How to break up with your phone, Double Arrow Metabolism edition, Days 25-29

This is it. Was it. My last week in Catherine's tutelage. It wasn't a great week, phone-wise. The NCAA Tournament was a meltdown of epic proportions, with upsets every day, and I couldn't help but hit refresh on the ESPN website (but not the app; I learned that buzz-filled lesson long ago) a couple times an hour for score updates. We even had the tournament here in Wichita, complete with artisanal basketball folk art:

 The geometry of the stripes is wrong, but I like where the artist's head is at. 

The geometry of the stripes is wrong, but I like where the artist's head is at. 

For Day 25, she told me to Clean Up the Rest of my Digital Life. Step one: unsubscribe from email lists that don't interest me. I actually did this a few years ago. I was prompted to do it by my former employer's excessive institutional email habits. The university collectively never met an email it didn't like. Need safety training? Email. Leftovers from Grand Rounds available? Email. But Catherine's reminder was a good way to re-examine my inbox and hit the delete button on the bottom of a few emails. It felt good, like electronic spring cleaning. 

Step two was to save myself from the tyranny of my inbox. As an aside, I've seen screenshots of people's unread email badges, and I don't know how they sleep at night:

 Honestly, either read the emails or disable the badge.  *cold shiver*

Honestly, either read the emails or disable the badge.

*cold shiver*

Catherine recommended apps to help me prioritize email senders, but I feel like I do this pretty well already, and after my less-than-great experiences with Freedom and Moment, I'm not excited about adding new software. So instead, I decided to set a 6 pm hard stop on email checking. It's not hard to do, since I don't have an email alert on my phone, and the little red badge doesn't show up when I have an unread email.

Next was a suggestion to use folders to keep myself sane. Catherine had some very specific advice in this regard. One piece was to make a "needs response" folder. But that's what I use my inbox for. Anything still sitting in there is unresolved. I move resolved emails that I want to keep to topic-specific folders and keep a to-do list on Wunderlist (with alerts/notifications turned off, natch). So I didn't change anything.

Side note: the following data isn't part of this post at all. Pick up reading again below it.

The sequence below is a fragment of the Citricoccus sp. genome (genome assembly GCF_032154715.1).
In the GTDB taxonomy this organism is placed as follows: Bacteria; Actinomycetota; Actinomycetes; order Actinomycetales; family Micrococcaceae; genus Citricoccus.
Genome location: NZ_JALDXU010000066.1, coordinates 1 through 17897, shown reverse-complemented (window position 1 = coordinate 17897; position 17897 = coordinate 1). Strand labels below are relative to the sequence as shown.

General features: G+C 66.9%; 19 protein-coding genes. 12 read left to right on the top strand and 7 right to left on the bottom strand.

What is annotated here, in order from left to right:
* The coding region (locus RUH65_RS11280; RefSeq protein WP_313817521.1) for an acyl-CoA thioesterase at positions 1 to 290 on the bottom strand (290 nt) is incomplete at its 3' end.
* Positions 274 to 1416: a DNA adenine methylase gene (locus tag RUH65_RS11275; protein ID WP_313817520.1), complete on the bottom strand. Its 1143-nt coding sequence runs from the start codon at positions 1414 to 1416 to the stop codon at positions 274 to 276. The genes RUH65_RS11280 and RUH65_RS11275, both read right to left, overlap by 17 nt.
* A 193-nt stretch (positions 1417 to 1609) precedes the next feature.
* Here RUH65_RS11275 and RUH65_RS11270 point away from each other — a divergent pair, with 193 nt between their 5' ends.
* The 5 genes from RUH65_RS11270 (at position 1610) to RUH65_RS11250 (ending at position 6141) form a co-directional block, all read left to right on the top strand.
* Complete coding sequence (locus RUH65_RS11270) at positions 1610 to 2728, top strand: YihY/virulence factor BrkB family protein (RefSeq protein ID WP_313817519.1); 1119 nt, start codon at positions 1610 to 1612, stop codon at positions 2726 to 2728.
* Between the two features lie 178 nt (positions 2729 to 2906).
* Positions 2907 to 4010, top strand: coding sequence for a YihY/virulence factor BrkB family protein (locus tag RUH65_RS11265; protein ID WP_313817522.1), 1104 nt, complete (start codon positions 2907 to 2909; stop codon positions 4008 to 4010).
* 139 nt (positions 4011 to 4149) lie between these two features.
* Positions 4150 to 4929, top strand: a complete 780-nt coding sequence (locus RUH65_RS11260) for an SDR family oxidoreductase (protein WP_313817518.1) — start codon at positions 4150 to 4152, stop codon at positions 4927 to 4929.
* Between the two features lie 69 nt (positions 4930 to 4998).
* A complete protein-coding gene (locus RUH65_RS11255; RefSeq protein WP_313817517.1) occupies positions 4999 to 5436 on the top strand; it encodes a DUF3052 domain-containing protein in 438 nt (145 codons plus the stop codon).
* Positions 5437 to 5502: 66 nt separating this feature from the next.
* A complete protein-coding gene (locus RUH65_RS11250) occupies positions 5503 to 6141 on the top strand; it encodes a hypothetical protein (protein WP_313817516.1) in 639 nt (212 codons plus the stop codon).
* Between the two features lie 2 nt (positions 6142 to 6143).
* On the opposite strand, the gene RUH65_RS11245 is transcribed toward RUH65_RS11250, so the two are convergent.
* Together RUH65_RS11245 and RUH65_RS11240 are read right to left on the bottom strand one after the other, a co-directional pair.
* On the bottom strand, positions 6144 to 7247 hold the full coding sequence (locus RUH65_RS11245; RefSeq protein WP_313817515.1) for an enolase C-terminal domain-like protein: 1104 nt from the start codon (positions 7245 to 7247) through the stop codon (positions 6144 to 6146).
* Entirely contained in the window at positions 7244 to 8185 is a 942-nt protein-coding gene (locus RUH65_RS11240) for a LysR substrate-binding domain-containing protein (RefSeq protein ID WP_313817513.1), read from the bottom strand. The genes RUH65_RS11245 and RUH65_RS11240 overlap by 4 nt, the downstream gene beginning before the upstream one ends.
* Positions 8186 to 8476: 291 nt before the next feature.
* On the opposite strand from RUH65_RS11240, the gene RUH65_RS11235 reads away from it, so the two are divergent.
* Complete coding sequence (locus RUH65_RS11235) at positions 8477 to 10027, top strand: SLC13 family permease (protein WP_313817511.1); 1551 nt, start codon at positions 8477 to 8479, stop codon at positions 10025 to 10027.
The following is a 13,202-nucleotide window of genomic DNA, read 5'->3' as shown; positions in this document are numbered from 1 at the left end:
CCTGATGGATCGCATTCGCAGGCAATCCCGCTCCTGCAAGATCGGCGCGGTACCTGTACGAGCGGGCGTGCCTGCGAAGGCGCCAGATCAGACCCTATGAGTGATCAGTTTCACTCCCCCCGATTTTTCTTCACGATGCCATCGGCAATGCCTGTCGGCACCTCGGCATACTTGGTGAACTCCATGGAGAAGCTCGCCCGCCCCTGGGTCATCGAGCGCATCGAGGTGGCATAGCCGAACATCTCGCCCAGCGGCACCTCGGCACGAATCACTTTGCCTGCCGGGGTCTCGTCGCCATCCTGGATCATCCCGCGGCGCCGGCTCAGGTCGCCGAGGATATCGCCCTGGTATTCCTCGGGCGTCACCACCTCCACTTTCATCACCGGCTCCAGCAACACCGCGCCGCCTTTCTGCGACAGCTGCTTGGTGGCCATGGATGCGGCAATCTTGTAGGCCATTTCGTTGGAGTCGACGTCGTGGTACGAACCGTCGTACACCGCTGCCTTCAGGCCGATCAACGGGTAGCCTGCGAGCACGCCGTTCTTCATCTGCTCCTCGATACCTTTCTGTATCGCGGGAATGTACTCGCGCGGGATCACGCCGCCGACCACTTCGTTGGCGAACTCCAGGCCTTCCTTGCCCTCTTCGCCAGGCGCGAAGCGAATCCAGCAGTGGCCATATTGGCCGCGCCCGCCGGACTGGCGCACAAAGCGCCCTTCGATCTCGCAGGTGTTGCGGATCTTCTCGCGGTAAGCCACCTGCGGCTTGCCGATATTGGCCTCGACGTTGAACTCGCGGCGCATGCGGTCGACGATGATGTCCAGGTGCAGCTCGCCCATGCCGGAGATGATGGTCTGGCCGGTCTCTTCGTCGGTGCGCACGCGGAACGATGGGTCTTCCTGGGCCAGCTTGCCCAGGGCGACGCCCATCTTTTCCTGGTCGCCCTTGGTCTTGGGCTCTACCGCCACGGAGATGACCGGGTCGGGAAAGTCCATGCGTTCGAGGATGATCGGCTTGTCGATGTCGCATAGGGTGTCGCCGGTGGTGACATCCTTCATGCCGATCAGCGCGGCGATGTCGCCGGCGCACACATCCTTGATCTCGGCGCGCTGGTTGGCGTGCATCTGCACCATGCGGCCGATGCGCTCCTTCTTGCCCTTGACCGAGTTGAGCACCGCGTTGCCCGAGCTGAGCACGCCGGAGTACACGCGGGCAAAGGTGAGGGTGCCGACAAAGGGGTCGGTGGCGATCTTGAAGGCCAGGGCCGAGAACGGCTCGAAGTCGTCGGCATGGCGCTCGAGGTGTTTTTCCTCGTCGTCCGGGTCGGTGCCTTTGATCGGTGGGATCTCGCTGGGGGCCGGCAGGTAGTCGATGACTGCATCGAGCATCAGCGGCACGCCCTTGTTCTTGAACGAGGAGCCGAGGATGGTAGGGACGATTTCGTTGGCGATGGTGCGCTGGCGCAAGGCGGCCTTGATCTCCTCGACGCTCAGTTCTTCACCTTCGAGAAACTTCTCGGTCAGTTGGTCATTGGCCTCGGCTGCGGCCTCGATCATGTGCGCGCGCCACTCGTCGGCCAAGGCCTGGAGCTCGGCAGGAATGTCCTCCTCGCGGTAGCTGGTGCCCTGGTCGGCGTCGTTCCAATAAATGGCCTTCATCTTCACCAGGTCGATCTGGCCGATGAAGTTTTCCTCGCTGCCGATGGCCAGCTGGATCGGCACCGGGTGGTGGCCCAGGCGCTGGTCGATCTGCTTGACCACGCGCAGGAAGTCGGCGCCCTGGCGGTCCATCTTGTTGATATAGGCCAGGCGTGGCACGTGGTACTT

Then Catherine recommended setting up a "commerce" email for the Amazons and Zappos of the world, so that those emails wouldn't come to my main address. Nope. I actually like getting shipping updates from those companies in my inbox, and I fastidiously unsubscribe to any lists that don't deal with those. I'm not interested in sales, because I rarely buy anything that I don't need pretty quickly.

She followed this advice with instructions to set up a VIP list on my phone and email so that I'm sure to get emails from important people. Good idea, and done. 

Next I was instructed to set up a "Justin_Important" email to alert people who emailed me on vacation that if it was really important, they could send an email to the "Justin_Important" address and I would get back to them. But honestly, it seemed impersonal, and I'd rather have some email pile up while I'm on vacation than put people off. Maybe that makes me soft. So I didn't do it, but I will continue to use auto-respond emails when I'm out of town to let people know I'm not immediately available. 

Catherine gave me some instructions to use for social media, but I was like, "What? I haven't had a social media app on this phone for years. Get outta here."

We're in the home stretch (Day 25 was labor-intensive). Catherine told me to activate drive mode for my phone, which I did with the last big iOS update and which I love. Then she told me to unlink accounts I might be using for log-ins. I don't have many (or any) of these, but if I did, the recent Cambridge Analytica mess would've scared me off them a lot faster and harder than Catherine ever could.

Day 26 was my day to Check My Checking. What Catherine means is, when I reach for my phone, I'm supposed to ask myself, "What's the best thing that could happen? What's the likelihood of this?" The idea is that mindlessly checking my phone has a much higher risk of making me sad than of making me happy. It's a good strategy, and it reminded me to stop mindlessly clicking through the news websites whose bookmarks I deleted a couple weeks ago, but whose URLs I still have locked in. Day 26 reminded me of one of my college roommates who is now a college professor. He publishes a lot, and the work and focus required to do this makes his mornings pretty valuable. So he has a rule to never check his email before 12 pm, because there is a very high chance of there being something in his inbox that will ruin his day. 

Day 27, Catherine reminded me to perform some Digital Sabbath Life Hacks. That is, come up with some ways to separate myself from my phone periodically. I can't do a day a week like she suggests, or probably even a day a month. My income is just too tightly bound to phone availability, probably like many of yours. But I tried three-hour breaks, and I liked it. Catherine took Day 28 to remind me of The Seven Phone Habits of Highly Effective People, which was a nice review of the strategies we'd gone through in the last few weeks. 

Day 29, Catherine told me to set a monthly reminder to evaluate my phone usage. Wunderlist to the rescue:

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